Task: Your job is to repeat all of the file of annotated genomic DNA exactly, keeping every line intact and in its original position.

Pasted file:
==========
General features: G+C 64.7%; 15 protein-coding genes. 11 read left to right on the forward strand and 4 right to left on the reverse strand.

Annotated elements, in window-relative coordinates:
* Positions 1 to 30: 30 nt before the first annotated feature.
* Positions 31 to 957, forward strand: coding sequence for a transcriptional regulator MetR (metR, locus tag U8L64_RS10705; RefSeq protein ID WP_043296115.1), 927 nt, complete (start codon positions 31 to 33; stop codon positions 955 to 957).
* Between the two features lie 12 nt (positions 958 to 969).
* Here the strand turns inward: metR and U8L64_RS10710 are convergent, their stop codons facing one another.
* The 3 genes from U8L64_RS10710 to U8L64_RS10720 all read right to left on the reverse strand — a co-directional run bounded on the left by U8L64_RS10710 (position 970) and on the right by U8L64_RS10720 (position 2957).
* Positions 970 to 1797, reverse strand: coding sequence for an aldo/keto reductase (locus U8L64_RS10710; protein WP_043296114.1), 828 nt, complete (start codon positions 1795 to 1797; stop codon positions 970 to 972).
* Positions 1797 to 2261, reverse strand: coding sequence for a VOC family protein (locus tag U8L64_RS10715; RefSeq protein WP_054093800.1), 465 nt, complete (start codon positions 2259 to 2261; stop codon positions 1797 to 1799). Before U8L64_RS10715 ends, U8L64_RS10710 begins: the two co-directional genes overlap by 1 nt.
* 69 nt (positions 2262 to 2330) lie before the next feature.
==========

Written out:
General features: G+C 64.7%; 15 protein-coding genes. 11 read left to right on the forward strand and 4 right to left on the reverse strand.

Annotated elements, in window-relative coordinates:
* Positions 1 to 30: 30 nt before the first annotated feature.
* Positions 31 to 957, forward strand: coding sequence for a transcriptional regulator MetR (metR, locus tag U8L64_RS10705; RefSeq protein ID WP_043296115.1), 927 nt, complete (start codon positions 31 to 33; stop codon positions 955 to 957).
* Between the two features lie 12 nt (positions 958 to 969).
* Here the strand turns inward: metR and U8L64_RS10710 are convergent, their stop codons facing one another.
* The 3 genes from U8L64_RS10710 to U8L64_RS10720 all read right to left on the reverse strand — a co-directional run bounded on the left by U8L64_RS10710 (position 970) and on the right by U8L64_RS10720 (position 2957).
* Positions 970 to 1797, reverse strand: coding sequence for an aldo/keto reductase (locus U8L64_RS10710; protein WP_043296114.1), 828 nt, complete (start codon positions 1795 to 1797; stop codon positions 970 to 972).
* Positions 1797 to 2261, reverse strand: coding sequence for a VOC family protein (locus tag U8L64_RS10715; RefSeq protein WP_054093800.1), 465 nt, complete (start codon positions 2259 to 2261; stop codon positions 1797 to 1799). Before U8L64_RS10715 ends, U8L64_RS10710 begins: the two co-directional genes overlap by 1 nt.
* 69 nt (positions 2262 to 2330) lie before the next feature.